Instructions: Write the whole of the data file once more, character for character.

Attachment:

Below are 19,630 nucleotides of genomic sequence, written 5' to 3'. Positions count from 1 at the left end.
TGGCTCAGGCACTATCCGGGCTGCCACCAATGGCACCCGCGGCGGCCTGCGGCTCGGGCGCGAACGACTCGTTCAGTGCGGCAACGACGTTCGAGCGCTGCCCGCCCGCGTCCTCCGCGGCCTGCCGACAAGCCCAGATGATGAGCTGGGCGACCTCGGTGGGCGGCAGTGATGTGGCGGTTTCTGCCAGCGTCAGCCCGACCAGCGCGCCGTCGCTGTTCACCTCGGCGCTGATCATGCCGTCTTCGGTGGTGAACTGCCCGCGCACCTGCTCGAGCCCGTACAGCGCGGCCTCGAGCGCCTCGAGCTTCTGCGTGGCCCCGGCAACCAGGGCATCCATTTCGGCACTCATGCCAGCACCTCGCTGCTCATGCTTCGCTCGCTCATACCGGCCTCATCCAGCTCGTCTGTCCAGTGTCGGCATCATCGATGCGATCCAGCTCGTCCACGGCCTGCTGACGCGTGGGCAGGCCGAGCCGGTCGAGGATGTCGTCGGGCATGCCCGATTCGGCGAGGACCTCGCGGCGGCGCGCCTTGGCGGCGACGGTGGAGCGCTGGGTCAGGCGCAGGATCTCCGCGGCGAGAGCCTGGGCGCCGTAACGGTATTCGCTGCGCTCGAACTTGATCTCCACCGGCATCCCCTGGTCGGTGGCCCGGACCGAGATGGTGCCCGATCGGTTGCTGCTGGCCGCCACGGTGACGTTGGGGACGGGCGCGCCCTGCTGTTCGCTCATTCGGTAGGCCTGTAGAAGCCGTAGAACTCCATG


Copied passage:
Below are 19,630 nucleotides of genomic sequence, written 5' to 3'. Positions count from 1 at the left end.
TGGCTCAGGCACTATCCGGGCTGCCACCAATGGCACCCGCGGCGGCCTGCGGCTCGGGCGCGAACGACTCGTTCAGTGCGGCAACGACGTTCGAGCGCTGCCCGCCCGCGTCCTCCGCGGCCTGCCGACAAGCCCAGATGATGAGCTGGGCGACCTCGGTGGGCGGCAGTGATGTGGCGGTTTCTGCCAGCGTCAGCCCGACCAGCGCGCCGTCGCTGTTCACCTCGGCGCTGATCATGCCGTCTTCGGTGGTGAACTGCCCGCGCACCTGCTCGAGCCCGTACAGCGCGGCCTCGAGCGCCTCGAGCTTCTGCGTGGCCCCGGCAACCAGGGCATCCATTTCGGCACTCATGCCAGCACCTCGCTGCTCATGCTTCGCTCGCTCATACCGGCCTCATCCAGCTCGTCTGTCCAGTGTCGGCATCATCGATGCGATCCAGCTCGTCCACGGCCTGCTGACGCGTGGGCAGGCCGAGCCGGTCGAGGATGTCGTCGGGCATGCCCGATTCGGCGAGGACCTCGCGGCGGCGCGCCTTGGCGGCGACGGTGGAGCGCTGGGTCAGGCGCAGGATCTCCGCGGCGAGAGCCTGGGCGCCGTAACGGTATTCGCTGCGCTCGAACTTGATCTCCACCGGCATCCCCTGGTCGGTGGCCCGGACCGAGATGGTGCCCGATCGGTTGCTGCTGGCCGCCACGGTGACGTTGGGGACGGGCGCGCCCTGCTGTTCGCTCATTCGGTAGGCCTGTAGAAGCCGTAGAACTCCATG